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Frontiers in Neuroscience, Muhlenberg College

Students Lead Talks on "Frontiers in Neuroscience"

ALLENTOWN, Pa. – (April 26, 2013) – We live in a time of great neuro-evangelism in media and social belief. Curious about the current state of knowledge in neuroscience? Itching to know about the gains that neuroscience has made in studying conscious experience, selfhood, meditation, desire, and attention? Hungry for an opportunity to nerd out?  “Frontiers in Neuroscience,” a series of 20 student talks, will be held on Monday, April 29, and Tuesday, April 30, in the Seegers Union Great Room from 5:30 p.m. – 8:00 p.m.  This event is free and open to the public.  Refreshments will be provided. 

Below are interviews with two of the speakers for the event. To listen to the complete set of interviews, visit our Neuroscience website.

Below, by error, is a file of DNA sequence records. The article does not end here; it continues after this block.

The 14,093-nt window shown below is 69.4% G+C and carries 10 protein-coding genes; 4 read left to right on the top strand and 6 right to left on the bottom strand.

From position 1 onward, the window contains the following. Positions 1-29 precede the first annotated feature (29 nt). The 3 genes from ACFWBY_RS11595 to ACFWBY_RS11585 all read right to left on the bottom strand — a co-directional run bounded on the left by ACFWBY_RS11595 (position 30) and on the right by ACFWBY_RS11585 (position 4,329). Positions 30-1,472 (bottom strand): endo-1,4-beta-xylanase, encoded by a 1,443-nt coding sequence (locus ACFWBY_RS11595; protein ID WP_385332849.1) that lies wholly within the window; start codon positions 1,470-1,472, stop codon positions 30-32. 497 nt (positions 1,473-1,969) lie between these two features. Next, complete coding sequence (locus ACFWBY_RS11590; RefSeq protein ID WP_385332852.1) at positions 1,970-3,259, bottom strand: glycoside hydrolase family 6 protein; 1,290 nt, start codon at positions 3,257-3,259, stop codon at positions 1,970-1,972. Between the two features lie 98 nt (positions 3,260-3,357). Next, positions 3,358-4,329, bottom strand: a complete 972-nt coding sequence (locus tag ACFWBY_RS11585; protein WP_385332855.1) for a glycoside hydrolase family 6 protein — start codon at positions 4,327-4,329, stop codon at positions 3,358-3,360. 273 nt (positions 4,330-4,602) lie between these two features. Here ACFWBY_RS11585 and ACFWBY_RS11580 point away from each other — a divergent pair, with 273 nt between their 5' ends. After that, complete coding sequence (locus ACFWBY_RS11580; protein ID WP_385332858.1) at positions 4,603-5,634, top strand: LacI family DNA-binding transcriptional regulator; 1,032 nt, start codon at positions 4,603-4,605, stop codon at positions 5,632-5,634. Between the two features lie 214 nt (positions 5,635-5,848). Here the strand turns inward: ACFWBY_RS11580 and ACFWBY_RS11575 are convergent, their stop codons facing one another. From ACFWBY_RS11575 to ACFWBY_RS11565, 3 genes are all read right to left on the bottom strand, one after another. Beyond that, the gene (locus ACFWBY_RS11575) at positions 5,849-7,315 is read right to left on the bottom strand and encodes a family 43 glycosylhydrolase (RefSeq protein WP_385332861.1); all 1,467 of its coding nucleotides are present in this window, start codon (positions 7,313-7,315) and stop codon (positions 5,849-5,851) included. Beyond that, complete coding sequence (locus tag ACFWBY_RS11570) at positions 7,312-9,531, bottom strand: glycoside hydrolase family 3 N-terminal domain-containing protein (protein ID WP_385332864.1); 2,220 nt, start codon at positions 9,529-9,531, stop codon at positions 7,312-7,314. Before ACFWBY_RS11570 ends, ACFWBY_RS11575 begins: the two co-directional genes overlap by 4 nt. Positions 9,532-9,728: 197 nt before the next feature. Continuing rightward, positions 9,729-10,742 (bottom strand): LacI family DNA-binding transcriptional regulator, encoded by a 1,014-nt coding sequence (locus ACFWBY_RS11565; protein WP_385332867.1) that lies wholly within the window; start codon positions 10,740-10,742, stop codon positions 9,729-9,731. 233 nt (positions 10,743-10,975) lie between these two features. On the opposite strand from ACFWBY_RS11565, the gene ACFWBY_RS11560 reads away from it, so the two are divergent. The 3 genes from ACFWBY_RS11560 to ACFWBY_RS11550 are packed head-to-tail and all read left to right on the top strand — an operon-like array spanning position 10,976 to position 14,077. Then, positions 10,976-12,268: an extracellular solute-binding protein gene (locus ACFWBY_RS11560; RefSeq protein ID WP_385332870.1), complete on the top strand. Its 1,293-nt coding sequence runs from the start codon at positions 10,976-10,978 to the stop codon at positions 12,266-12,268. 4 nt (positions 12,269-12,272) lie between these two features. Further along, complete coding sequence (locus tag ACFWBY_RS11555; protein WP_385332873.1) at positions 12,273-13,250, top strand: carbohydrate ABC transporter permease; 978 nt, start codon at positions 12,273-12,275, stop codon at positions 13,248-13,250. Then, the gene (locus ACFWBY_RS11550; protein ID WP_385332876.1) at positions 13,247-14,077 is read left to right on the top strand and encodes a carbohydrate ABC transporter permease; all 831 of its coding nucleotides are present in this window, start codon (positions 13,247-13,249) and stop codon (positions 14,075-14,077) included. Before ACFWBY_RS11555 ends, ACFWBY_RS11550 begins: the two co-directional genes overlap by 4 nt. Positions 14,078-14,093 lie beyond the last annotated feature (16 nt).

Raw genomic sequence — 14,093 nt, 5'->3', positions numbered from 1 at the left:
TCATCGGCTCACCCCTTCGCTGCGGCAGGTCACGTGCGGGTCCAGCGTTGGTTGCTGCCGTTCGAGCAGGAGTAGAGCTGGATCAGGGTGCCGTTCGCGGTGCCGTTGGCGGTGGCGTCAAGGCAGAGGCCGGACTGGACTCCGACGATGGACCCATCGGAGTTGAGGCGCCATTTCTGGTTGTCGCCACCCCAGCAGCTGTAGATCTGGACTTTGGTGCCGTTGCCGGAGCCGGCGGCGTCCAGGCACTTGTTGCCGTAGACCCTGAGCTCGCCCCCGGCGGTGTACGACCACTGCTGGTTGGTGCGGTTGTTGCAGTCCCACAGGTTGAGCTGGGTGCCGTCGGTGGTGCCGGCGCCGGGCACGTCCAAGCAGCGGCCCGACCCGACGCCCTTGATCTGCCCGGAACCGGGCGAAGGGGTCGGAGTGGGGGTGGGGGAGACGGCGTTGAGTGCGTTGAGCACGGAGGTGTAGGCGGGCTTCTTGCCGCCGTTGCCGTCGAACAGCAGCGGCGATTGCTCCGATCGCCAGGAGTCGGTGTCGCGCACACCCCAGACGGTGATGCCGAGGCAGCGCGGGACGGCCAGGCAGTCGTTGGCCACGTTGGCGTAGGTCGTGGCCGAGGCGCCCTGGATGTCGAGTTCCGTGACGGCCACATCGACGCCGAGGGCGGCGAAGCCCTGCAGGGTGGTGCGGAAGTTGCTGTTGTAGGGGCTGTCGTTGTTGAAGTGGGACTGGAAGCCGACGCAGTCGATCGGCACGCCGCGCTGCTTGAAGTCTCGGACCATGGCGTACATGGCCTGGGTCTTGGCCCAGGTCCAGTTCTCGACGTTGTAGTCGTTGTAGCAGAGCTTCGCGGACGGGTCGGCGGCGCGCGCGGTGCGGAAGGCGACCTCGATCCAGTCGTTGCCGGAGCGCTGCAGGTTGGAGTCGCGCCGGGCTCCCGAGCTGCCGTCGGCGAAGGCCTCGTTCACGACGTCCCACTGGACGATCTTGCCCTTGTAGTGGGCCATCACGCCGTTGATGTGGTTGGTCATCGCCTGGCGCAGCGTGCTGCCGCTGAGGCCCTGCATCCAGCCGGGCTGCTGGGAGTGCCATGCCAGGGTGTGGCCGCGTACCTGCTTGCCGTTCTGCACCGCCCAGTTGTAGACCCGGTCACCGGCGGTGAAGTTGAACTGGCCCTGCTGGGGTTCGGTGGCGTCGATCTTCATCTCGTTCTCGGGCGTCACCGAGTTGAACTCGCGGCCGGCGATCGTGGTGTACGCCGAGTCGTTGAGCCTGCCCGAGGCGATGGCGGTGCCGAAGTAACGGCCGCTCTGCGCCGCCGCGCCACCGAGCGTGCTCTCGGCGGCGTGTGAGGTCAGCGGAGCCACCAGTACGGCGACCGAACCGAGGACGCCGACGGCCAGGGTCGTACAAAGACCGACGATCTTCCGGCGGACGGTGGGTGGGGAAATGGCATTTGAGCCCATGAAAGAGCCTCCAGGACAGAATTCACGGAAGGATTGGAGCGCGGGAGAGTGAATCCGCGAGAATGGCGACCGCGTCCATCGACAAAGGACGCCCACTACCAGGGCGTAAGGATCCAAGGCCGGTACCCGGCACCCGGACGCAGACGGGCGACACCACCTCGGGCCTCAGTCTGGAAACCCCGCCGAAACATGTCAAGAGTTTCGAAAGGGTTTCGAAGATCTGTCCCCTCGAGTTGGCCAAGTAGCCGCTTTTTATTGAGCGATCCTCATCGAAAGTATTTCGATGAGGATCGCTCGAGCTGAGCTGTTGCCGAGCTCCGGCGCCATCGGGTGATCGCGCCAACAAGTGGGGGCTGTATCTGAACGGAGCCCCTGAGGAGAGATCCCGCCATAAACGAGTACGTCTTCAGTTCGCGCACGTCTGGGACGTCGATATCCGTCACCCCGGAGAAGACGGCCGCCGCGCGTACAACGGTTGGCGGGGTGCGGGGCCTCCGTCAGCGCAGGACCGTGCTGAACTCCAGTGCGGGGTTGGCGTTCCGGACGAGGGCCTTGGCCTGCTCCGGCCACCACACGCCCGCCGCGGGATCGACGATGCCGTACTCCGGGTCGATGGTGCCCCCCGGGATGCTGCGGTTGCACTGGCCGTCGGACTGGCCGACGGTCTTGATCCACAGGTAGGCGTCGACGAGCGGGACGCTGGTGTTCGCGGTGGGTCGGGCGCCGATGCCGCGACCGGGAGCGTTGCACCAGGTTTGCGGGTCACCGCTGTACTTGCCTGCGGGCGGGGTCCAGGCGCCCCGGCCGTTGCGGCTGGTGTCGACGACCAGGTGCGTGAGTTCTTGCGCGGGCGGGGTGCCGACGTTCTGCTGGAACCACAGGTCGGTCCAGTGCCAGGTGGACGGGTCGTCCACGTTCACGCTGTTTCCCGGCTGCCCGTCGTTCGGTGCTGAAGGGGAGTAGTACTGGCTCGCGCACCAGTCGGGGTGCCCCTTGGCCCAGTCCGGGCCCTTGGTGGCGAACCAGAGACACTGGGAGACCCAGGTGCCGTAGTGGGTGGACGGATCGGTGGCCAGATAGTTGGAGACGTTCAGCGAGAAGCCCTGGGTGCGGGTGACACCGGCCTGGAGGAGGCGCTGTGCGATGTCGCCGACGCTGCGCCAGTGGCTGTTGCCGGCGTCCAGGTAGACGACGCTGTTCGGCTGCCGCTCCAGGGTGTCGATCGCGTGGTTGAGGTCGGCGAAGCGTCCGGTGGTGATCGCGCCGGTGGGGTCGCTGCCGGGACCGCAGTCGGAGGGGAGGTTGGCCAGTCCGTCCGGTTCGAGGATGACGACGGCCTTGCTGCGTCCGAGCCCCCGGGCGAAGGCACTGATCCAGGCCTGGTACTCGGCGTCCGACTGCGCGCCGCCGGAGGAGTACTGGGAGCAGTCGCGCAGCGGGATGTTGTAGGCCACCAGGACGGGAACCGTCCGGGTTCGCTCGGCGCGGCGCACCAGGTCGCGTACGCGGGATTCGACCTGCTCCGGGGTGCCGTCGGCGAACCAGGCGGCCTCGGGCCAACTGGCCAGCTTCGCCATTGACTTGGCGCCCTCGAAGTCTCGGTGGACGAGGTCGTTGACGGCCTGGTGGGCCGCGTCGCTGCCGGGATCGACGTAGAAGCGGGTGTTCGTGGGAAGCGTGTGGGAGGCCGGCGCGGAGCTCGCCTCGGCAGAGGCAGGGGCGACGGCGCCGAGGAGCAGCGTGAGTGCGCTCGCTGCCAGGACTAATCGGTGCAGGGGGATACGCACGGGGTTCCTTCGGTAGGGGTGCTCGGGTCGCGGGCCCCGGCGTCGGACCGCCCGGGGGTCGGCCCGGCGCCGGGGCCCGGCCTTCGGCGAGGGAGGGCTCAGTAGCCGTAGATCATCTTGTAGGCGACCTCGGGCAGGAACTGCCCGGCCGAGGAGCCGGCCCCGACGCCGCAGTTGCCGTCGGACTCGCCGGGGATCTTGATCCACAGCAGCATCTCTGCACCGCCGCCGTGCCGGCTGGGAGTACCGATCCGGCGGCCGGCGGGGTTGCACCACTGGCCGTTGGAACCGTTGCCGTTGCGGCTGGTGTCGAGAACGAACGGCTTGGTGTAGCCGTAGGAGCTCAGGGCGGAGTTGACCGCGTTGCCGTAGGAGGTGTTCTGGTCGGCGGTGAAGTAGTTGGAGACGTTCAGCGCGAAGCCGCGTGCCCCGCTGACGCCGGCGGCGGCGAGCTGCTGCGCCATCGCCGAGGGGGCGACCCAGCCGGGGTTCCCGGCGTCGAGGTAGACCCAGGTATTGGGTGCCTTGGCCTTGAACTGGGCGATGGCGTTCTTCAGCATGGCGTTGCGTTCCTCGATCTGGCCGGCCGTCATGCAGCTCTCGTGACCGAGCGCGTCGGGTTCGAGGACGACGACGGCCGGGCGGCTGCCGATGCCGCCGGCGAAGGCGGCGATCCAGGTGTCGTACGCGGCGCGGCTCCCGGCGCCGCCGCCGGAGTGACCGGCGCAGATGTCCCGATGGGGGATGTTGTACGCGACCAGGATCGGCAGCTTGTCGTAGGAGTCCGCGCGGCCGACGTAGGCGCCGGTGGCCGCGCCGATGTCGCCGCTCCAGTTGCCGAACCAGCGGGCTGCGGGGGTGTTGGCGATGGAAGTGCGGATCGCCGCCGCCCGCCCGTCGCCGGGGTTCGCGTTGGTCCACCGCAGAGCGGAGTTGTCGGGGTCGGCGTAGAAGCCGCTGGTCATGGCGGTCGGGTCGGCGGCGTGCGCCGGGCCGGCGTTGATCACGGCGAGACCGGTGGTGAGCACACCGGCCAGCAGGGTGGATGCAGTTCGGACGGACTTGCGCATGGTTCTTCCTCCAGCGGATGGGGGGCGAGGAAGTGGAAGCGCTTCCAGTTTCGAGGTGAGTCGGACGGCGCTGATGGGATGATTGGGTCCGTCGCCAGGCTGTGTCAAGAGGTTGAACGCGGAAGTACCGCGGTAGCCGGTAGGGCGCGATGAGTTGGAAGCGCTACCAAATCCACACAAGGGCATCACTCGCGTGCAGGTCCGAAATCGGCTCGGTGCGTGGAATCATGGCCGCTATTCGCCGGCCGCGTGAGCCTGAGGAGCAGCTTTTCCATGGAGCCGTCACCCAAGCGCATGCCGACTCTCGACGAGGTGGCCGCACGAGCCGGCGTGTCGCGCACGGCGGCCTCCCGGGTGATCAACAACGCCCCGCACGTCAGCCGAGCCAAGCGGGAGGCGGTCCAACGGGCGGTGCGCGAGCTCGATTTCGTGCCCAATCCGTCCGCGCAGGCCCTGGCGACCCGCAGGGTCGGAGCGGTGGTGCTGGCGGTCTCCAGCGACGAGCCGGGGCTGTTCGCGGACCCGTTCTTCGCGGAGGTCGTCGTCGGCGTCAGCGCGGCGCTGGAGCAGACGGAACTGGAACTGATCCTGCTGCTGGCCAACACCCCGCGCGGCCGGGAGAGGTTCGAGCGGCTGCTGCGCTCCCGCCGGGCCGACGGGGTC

The 11 students enrolled in States of Consciousness this semester have each prepared 20 minute 'TED talk' style lecture-performances on key issues in contemporary neuroscience. These talks are punchy, engaging, critical commentary on the current state of the field.

Topics discussed include artificial intelligence, the neural basis of sex and pleasure, collective cognition, neuroscience of spatial mapping and wayfinding, the power of positive thinking, color vision, meditation, the neural basis of anxiety, and neuroplasticity.

Monday’s content will focus on beliefs and behaviors, while Tuesday’s will examine desires and attentions.

The neuroscience curriculum at Muhlenberg has been designed to highlight those resonances and counterpoints among the “traditional” disciplines of biology, chemistry, math, psychology and philosophy in order to yield new perspectives on the roots of behavior and consciousness.  The major provides students the opportunity to develop strong foundational training in neuroscience within the context of the liberal arts.  Given the broad curriculum, faculty scholarly expertise, and the many opportunities for faculty-student research collaborations, neuroscience majors are especially prepared for careers in academia, industry, or the clinic.

For more information on “Frontiers in Neuroscience,” contact Dr. Jeremy Teissere, associate professor of biology and neuroscience, at